Accumulative studies show that B7-H1 presents both co-stimulatory and co-inhibitory activities (26 –28). The co-inhibitory activity is mainly mediated through the receptor PD-1 expressed on activated CD4+ and CD8+ T cells, B cells, Tregs, natural killer cells, and other tumor-infiltrating lymphocytes (29). Through interaction with PD-1, B7-H1 promotes T-cell apoptosis (30,31), impairing inflammatory cytokine production and inhibiting T-cell proliferation (32 34). In addition, B7-H1/PD-1 interaction can also increase the Foxp3+ immunosuppressive Tregs within the tumor microenvironment (35,36). Although the molecular mechanisms downstream of PD-1 are not fully understood, B7-H1/PD-1 interaction recruits the Src homology region 2 domain containing phosphatases 1 and 2 (SHP-1, SHP-2) and inhibits TCR signaling (37). In addition to PD-1, B7-H1 may also signal through CD80 to inhibit T-cell responses (38). The co-stimulatory action of B7-H1 is independent of PD-1 and mediated through an unidentified receptor (12,16,39). Furthermore, B7-H1 may function as a receptor to transmit anti-apoptotic signals into cancer cells (13). In this study, we showed that co-culturing of the B7-H1-expressing A549 cells with T cells in vitro resulted in inhibition of T-cell proliferation, and the addition of B7-H1 blocking antibody markedly relieved the inhibition of T-cell proliferation. These data support the co-inhibitory activity of B7-H1 in lung cancer. In the in vivo xenograft tumor model, although we did not measure T-cell proliferation directly, we observed a dramatic increase in total T cells in both tumor tissues and spleen following anti-B7-H1 treatment, suggesting that B7-H1 controls total T-cell population locally (within the tumor microenvironment) and distantly (in the spleen).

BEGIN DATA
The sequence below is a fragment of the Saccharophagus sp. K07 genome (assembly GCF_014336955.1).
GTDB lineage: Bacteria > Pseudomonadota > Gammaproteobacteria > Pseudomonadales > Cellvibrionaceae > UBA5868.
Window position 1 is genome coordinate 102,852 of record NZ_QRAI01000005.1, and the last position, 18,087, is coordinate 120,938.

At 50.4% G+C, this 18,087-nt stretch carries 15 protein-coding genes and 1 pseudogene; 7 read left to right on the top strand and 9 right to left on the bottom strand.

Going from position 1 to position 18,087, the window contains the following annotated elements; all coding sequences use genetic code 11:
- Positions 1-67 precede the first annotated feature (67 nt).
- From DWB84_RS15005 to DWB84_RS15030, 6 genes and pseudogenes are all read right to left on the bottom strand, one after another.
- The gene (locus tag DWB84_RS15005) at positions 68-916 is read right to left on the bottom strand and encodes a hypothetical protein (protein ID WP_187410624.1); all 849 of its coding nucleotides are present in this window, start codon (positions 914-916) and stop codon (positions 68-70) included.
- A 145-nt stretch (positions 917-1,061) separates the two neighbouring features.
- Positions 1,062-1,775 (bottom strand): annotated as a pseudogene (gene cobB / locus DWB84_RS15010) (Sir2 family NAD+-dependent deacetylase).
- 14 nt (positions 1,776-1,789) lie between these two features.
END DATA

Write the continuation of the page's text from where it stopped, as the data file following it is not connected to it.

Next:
The co-inhibitory activities of B7-H1/PD-1 signaling represents an ideal target for cancer immunotherapy. Multiple strategies targeting B7-H1 and/or PD-1 have been developed and tested in animal models or clinical trials (7,40). Consistently, we also examined the effects of B7-H1 blocking antibody on tumor growth in the xenograft mouse model. We found that B7-H1-expressing LLC cells led to aggressive tumor growth in vivo, which was significantly inhibited by anti-B7-H1 treatment, supporting the anti-cancer efficacy of targeting B7-H1.
In summary, this study provides novel evidence for the co-inhibitory activity of B7-H1 in lung cancer. This action is at least mediated through the regulation of T-cell proliferation. Blocking B7-H1 offers a promising strategy for anticancer therapy. Although we showed the anti-tumor activity of B7-H1 blocking antibody, we noticed that the tumor growth was not completely stopped, but only modestly inhibited by targeting B7-H1, suggesting that B7-H1 is not the only molecule that mediates immune inhibition. Therefore, it should be combined with other anticancer approaches to achieve a more robust effect.
Click here to view [http://bjournal.com.br/supplementary_material/5263.pdf].
This work was supported by the National Natural Science Foundation of China (Grant #31300746 to H.T. Huang), and by the Natural Science Foundation of Suzhou (Grant #SYS201323 to H.T. Huang).